Josh-Daniel S. Davis (joshdavis) wrote,
Josh-Daniel S. Davis

misc crap I thought was interesting last friday, but don't care about now...

According to the US Copyright Office FAQ, copyright "protects original works of authorship including literary, dramatic, musical, and artistic works such as poetry, novels, movies, songs, computer software and architecture. Copyright does not protect facts, ideas, systems, or methods of operation, although it may protect the way these things are expressed."
Collage is considered a derivative work.
For a derivative work to be copyrightable, it must be "different enough" from the original works that it can be considered a new work in its own right. For most collage artists, this is not a problem. The very nature of collage generally involves combining multiple elements to create a new whole. However, keep in mind that the changes must be significant. Minor alterations to a single other work might not be "different enough."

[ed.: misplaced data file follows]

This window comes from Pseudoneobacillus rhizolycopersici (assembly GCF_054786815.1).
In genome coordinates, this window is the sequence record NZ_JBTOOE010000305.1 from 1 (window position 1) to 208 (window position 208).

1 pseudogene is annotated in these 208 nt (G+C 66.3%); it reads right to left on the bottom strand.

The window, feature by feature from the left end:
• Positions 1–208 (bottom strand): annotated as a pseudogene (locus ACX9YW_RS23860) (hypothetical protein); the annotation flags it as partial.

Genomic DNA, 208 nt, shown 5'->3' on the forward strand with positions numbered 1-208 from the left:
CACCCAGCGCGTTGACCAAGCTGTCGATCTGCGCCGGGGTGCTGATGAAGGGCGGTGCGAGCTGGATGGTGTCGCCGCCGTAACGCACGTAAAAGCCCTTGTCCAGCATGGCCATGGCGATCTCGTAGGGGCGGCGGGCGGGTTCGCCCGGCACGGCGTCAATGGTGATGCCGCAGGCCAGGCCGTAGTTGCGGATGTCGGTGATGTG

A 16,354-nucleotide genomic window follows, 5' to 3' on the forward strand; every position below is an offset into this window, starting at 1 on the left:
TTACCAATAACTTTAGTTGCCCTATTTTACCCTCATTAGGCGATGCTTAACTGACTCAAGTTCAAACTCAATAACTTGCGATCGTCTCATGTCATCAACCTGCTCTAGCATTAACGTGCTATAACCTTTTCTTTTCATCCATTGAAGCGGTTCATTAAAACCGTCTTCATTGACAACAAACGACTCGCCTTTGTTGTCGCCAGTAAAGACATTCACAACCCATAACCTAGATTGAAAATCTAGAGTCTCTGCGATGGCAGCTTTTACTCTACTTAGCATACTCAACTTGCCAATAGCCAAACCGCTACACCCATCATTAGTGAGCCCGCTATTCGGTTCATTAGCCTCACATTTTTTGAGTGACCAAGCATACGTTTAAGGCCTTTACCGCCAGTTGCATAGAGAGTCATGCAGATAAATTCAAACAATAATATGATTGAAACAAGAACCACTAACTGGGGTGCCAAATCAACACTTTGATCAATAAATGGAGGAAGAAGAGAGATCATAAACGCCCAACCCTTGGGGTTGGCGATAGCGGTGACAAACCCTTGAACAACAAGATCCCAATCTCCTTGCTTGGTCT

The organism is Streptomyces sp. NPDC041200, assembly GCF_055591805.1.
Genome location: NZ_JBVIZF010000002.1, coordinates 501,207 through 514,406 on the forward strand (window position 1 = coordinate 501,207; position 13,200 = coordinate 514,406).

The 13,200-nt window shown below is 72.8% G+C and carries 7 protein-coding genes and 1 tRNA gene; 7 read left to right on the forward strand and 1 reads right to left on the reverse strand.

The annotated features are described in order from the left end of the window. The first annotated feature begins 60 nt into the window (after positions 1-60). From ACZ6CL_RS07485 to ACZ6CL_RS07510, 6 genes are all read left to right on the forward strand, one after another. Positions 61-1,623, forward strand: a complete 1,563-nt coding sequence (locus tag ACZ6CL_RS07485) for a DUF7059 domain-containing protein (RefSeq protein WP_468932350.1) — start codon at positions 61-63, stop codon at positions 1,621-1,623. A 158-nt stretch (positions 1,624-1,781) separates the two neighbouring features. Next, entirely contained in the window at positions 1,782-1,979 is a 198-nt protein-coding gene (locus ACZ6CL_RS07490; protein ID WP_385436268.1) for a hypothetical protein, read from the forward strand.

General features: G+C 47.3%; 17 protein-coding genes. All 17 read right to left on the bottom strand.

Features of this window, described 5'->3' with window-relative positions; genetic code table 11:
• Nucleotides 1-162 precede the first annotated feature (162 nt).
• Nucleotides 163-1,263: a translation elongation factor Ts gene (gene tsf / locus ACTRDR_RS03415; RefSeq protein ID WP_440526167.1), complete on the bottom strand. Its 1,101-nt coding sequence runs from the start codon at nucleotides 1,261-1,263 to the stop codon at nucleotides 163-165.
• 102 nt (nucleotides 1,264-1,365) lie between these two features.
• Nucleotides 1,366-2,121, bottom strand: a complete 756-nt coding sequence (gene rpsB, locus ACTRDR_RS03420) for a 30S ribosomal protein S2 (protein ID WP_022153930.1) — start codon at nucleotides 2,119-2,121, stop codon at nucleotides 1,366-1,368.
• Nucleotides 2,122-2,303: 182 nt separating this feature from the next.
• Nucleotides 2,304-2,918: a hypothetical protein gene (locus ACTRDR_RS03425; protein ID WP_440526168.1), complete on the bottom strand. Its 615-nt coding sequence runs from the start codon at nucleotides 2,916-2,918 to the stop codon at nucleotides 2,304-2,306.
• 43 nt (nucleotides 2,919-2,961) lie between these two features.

Most important to the collage artist is that a derivative work can only include copyrighted material if it is created by the owner of the copyright on the original material, or with that person's permission. This means that making a collage that includes photos from National Geographic, Rand McNally maps, or pictures of Andy Warhol paintings, is illegal unless you have obtained permission from whoever owns the copyright on those works.
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